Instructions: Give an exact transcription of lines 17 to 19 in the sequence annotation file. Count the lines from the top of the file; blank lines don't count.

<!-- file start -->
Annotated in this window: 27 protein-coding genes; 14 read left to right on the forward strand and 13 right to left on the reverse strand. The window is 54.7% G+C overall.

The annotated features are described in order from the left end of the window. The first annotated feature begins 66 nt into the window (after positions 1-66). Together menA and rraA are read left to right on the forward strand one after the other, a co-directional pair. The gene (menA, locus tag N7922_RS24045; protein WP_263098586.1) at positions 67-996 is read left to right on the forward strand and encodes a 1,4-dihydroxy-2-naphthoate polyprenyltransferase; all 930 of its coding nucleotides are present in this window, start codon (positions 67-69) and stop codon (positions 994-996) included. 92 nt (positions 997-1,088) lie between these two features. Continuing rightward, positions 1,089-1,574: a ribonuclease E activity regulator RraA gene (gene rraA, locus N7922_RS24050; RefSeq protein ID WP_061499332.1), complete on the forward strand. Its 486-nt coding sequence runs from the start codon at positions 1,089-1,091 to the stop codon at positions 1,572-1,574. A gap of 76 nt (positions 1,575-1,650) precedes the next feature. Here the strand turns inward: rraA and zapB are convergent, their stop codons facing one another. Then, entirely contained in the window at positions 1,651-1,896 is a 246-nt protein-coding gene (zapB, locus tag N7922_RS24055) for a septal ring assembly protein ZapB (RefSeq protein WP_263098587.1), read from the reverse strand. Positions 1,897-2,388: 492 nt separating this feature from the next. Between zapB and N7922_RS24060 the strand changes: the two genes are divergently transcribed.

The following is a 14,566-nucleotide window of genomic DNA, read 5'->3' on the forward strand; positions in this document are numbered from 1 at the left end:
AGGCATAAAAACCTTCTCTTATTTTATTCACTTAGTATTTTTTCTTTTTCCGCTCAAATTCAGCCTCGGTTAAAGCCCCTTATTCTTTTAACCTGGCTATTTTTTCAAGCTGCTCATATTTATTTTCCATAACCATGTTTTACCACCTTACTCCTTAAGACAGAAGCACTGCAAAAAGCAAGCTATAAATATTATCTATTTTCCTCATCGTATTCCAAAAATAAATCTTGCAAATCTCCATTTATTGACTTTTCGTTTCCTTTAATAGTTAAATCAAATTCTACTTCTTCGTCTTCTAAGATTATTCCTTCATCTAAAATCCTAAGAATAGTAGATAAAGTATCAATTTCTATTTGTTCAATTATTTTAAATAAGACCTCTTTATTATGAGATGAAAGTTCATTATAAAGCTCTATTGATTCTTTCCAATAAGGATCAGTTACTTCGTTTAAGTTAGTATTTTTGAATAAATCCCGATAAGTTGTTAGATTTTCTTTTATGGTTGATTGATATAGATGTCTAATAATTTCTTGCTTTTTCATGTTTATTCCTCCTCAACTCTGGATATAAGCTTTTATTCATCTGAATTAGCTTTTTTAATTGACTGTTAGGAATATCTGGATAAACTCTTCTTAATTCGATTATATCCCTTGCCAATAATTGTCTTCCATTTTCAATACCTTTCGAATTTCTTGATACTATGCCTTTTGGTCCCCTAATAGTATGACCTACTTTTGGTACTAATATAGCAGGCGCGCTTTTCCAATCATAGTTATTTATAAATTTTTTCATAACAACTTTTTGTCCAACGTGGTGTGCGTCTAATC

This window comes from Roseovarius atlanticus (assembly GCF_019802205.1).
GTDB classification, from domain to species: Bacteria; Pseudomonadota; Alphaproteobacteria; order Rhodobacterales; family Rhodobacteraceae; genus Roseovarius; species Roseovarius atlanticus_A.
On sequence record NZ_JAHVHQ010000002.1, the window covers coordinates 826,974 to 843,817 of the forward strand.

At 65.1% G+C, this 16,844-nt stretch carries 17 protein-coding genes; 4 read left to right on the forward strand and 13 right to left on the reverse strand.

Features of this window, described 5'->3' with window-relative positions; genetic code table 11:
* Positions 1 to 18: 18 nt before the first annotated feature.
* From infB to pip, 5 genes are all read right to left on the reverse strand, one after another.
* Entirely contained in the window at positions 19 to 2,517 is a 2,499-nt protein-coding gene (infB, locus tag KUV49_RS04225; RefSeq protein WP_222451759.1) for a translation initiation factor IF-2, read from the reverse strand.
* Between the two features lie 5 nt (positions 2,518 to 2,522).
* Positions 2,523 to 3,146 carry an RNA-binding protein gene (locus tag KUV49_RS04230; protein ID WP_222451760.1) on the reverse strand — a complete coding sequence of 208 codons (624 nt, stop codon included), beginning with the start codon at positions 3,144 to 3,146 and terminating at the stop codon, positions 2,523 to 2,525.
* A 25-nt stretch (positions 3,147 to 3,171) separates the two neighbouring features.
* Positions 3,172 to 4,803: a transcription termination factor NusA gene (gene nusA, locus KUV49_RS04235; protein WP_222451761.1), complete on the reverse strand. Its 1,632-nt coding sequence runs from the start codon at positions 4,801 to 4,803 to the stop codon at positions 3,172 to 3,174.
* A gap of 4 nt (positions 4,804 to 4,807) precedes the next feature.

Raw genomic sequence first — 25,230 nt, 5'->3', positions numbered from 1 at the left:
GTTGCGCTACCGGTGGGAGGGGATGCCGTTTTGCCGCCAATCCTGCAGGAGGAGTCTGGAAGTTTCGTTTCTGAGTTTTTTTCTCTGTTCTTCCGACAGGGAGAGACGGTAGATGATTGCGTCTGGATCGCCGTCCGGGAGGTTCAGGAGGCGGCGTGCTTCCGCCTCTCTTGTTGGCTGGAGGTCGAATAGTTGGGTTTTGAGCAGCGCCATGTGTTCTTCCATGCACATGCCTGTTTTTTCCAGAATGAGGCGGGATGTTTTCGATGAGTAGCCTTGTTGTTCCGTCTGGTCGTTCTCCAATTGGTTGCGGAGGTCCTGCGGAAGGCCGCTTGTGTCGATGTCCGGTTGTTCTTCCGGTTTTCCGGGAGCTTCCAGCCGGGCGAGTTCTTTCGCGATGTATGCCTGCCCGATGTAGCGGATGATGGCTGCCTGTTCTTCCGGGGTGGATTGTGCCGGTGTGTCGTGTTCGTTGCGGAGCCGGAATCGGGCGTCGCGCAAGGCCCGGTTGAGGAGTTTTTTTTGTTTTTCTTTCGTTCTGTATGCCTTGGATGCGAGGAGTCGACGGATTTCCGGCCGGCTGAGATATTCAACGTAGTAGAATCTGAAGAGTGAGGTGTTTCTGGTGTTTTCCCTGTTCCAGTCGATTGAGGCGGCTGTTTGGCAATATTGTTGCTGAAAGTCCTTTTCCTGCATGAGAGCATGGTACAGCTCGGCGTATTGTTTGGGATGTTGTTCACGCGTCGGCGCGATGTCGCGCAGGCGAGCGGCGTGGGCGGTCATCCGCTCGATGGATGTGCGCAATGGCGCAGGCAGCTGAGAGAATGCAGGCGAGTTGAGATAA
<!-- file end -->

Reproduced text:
* A gap of 4 nt (positions 4,804 to 4,807) precedes the next feature.

Raw genomic sequence first — 25,230 nt, 5'->3', positions numbered from 1 at the left:
GTTGCGCTACCGGTGGGAGGGGATGCCGTTTTGCCGCCAATCCTGCAGGAGGAGTCTGGAAGTTTCGTTTCTGAGTTTTTTTCTCTGTTCTTCCGACAGGGAGAGACGGTAGATGATTGCGTCTGGATCGCCGTCCGGGAGGTTCAGGAGGCGGCGTGCTTCCGCCTCTCTTGTTGGCTGGAGGTCGAATAGTTGGGTTTTGAGCAGCGCCATGTGTTCTTCCATGCACATGCCTGTTTTTTCCAGAATGAGGCGGGATGTTTTCGATGAGTAGCCTTGTTGTTCCGTCTGGTCGTTCTCCAATTGGTTGCGGAGGTCCTGCGGAAGGCCGCTTGTGTCGATGTCCGGTTGTTCTTCCGGTTTTCCGGGAGCTTCCAGCCGGGCGAGTTCTTTCGCGATGTATGCCTGCCCGATGTAGCGGATGATGGCTGCCTGTTCTTCCGGGGTGGATTGTGCCGGTGTGTCGTGTTCGTTGCGGAGCCGGAATCGGGCGTCGCGCAAGGCCCGGTTGAGGAGTTTTTTTTGTTTTTCTTTCGTTCTGTATGCCTTGGATGCGAGGAGTCGACGGATTTCCGGCCGGCTGAGATATTCAACGTAGTAGAATCTGAAGAGTGAGGTGTTTCTGGTGTTTTCCCTGTTCCAGTCGATTGAGGCGGCTGTTTGGCAATATTGTTGCTGAAAGTCCTTTTCCTGCATGAGAGCATGGTACAGCTCGGCGTATTGTTTGGGATGTTGTTCACGCGTCGGCGCGATGTCGCGCAGGCGAGCGGCGTGGGCGGTCATCCGCTCGATGGATGTGCGCAATGGCGCAGGCAGCTGAGAGAATGCAGGCGAGTTGAGATAA